What would happen if the rule hides 10.0.11.0/24 behind the firewall's external IP address? When 10.0.11.69 tries to access 10.0.10.80, the packet gets routed to the firewall and passes through the rulebase. NAT then would rewrite the source of the packet to be 192.168.0.2. The destination of the packet would still be 192.168.0.13 (i.e., it does not get translated) but gets routed out the internal interface. The Internet router sees this packet and routes it back to the firewall (it is an external address, after all). The packet would ping-pong back and forth until the packet's Time To Live (TTL) value expired.

One reason you might connect to the translated IP address is because your internal client's DNS server resolves the host's name to the external address. You can resolve this problem by implementing split-horizon DNS, that is, maintaining an internal version of your DNS and an external version of your DNS, typically on separate servers. The external DNS would be accessible from the Internet and contain only a subset of names and addresses contained in the internal DNS server. An internal DNS contains all the names used internally and reflects the internal IP address for a host. The external DNS server reflects the externally resolvable IP addresses for the host.

Other than implementing split-horizon DNS, can you get around this problem? Yes, there are two tricks you can use, which are documented in the following sections. However, it is highly recommended you not place yourself in a position where you have to use these tricks.

Dual NAT (Translating Both Source and Destination)

FireWall-1 allows you to translate both the source and destination IP address at once. It is simply a matter of crafting the correct rules and placing them in the right order. In the preceding case, if you want to allow your internal network to access the internal host via its translated IP address, modify your NAT rules so they read as shown in Figure 9-6.

Figure 9-6 NAT policy with dual NAT rules

The two rules that were added are shown in Figure 9-7.

Figure 9-7 Dual NAT rules added to Figure 9–6

These rules will hide the source address behind the firewall's IP address and modify the destination IP to be the web-intranet address.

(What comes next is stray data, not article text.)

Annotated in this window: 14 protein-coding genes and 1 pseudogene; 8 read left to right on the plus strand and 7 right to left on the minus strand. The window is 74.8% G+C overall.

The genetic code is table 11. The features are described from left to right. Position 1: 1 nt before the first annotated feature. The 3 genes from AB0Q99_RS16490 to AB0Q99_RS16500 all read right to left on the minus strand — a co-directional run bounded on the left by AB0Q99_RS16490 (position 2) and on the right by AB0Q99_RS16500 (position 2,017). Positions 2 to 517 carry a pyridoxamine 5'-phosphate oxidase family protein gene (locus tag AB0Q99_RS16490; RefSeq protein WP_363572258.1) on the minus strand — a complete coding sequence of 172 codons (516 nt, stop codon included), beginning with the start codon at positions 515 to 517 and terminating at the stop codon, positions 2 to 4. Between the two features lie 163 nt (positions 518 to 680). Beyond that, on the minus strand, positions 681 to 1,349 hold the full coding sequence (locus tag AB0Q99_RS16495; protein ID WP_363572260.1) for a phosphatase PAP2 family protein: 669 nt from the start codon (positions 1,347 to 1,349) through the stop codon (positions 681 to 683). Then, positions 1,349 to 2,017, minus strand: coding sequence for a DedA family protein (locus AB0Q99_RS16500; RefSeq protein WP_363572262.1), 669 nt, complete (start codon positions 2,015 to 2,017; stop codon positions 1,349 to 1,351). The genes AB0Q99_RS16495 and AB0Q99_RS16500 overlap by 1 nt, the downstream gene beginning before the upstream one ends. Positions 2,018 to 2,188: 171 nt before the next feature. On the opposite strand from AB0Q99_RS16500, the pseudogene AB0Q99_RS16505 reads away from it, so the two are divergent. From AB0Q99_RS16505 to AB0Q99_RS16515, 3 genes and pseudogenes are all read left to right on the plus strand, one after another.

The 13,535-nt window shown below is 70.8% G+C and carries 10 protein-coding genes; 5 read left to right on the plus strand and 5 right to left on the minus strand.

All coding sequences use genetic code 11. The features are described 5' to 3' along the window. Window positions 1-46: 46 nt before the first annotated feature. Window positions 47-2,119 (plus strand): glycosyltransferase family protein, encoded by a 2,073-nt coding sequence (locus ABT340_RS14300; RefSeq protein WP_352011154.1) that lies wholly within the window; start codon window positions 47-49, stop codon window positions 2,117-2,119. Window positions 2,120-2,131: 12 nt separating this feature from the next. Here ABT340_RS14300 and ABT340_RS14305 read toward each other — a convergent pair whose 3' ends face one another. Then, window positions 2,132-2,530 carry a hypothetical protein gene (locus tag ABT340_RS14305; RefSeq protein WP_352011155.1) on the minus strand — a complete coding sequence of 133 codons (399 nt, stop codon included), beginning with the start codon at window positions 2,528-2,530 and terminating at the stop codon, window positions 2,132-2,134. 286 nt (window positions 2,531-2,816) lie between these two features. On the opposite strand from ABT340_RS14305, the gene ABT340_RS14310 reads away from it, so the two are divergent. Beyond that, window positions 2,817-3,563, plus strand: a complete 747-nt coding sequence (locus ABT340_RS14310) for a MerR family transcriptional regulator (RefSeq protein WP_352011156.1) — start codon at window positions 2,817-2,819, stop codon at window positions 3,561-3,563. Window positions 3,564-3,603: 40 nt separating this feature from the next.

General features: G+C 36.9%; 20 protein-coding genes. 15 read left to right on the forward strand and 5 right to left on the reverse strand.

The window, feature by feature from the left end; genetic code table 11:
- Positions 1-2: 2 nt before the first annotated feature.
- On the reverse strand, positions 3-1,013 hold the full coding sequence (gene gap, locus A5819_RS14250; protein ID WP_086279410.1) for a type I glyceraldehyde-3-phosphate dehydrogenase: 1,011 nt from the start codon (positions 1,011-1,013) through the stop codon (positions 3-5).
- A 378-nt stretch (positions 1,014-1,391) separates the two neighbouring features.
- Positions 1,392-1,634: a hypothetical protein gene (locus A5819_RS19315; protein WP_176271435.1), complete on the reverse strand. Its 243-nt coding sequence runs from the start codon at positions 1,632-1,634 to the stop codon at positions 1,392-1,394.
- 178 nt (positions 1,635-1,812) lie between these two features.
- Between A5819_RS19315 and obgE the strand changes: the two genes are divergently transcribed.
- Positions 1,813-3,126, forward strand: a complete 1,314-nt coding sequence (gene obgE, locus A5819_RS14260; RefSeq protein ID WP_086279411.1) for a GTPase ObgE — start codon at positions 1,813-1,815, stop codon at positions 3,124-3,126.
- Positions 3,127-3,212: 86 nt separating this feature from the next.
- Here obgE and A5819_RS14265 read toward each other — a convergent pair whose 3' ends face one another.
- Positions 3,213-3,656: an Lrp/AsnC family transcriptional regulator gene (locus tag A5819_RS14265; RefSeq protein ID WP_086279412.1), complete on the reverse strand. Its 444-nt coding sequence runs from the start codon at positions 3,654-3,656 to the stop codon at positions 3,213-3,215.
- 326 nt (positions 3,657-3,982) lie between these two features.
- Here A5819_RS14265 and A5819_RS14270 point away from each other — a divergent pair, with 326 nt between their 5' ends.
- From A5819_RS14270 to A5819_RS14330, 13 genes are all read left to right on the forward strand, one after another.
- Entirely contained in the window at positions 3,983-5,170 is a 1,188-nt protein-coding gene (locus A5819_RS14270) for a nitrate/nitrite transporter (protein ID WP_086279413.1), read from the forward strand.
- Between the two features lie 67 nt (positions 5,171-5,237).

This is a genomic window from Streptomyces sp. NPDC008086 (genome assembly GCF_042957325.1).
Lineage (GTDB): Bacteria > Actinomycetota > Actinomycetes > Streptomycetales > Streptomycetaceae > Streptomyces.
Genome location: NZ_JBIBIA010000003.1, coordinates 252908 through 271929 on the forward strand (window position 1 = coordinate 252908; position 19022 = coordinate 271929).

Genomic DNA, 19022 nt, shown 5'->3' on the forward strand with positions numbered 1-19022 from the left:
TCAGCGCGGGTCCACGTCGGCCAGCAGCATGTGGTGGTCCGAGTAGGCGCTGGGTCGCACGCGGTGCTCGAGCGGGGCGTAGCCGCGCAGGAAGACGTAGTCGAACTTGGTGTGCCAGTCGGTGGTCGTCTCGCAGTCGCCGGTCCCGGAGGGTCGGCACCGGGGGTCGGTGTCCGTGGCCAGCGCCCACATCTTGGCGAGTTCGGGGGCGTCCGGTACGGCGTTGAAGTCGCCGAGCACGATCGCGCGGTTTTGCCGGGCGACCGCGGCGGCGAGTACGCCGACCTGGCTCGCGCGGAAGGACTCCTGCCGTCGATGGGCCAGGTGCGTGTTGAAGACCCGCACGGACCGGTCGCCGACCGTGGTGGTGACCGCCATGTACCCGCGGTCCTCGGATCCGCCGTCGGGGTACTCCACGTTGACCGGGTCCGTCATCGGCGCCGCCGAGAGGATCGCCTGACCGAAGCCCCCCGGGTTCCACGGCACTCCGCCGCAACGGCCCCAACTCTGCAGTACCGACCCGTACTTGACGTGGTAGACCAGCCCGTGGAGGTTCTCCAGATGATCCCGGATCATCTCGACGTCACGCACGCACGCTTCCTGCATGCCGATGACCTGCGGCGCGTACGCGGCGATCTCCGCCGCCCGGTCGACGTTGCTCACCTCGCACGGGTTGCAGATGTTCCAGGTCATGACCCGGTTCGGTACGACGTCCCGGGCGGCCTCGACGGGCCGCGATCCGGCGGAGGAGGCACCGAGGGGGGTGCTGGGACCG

In this particular case, there is another issue to contend with: ICMP Redirects. Because the firewall will be routing a packet out the same interface from which it was received, the system sends the client an ICMP Redirect, giving it a more direct route to the host. Depending on the exact circumstances, the ICMP Redirect will either cause the connection to never take place or take a long time to establish as the client will be trying to communicate directly to a host using an IP address it knows nothing about. There are a couple of ways around this situation:

  • Bind the translated IP address to the server's loopback interface. See the next section for details.

  • Block ICMP Redirects. You can block outgoing ICMP Redirects in FireWall-1 with the FireWall-1 rule shown in Figure 9-8.

  • Figure 9-8 Rule to block ICMP Redirects

  • On some operating systems, there is an option to disable sending ICMP Redirects. On Solaris, you do this by typing:

    /usr/sbin/ndd -set /dev/ip ip_send_redirects 0

On a Nokia platform, this can be done on a per-interface basis by typing

    ipsctl -w interface:<physical-interface>:family:inet:flags:icmp_no_rdir 1

where you replace <physical-interface> with the physical interface name (e.g., eth-s1p1).

NOTE

By default, ICMP Redirects are not enabled on any interface running VRRP. This is highly recommended in a VRRP configuration, as it limits the possibility that your machine's physical address is propagated.

Assuming this trick works, a side effect can occur, which makes traffic traverse your network twice: once to the firewall and once to the server. This could add to an already congested network.

Binding the NAT IP Address to the Loopback Interface

The basic idea is to bind the translated IP address to the loopback interface of the server. On Windows NT, you need to add the MS Loopback interface (a software-only network adaptor) and add the IP address to this interface with a net mask of 255.255.255.255. In IPSO, you can simply add an IP address to the loop0c0 interface via Voyager. On UNIX machines, use a command such as the following:

    ifconfig lo0:0 204.32.38.25 up

If packets come into the system for the translated IP address (because, for instance, they did not come to the firewall), the system will respond to packets for this IP address. This method does require slightly more administration because you must also maintain the NAT on the individual servers.

  • + Share This
  • 🔖 Save To Your Account

Discussions

comments powered by Disqus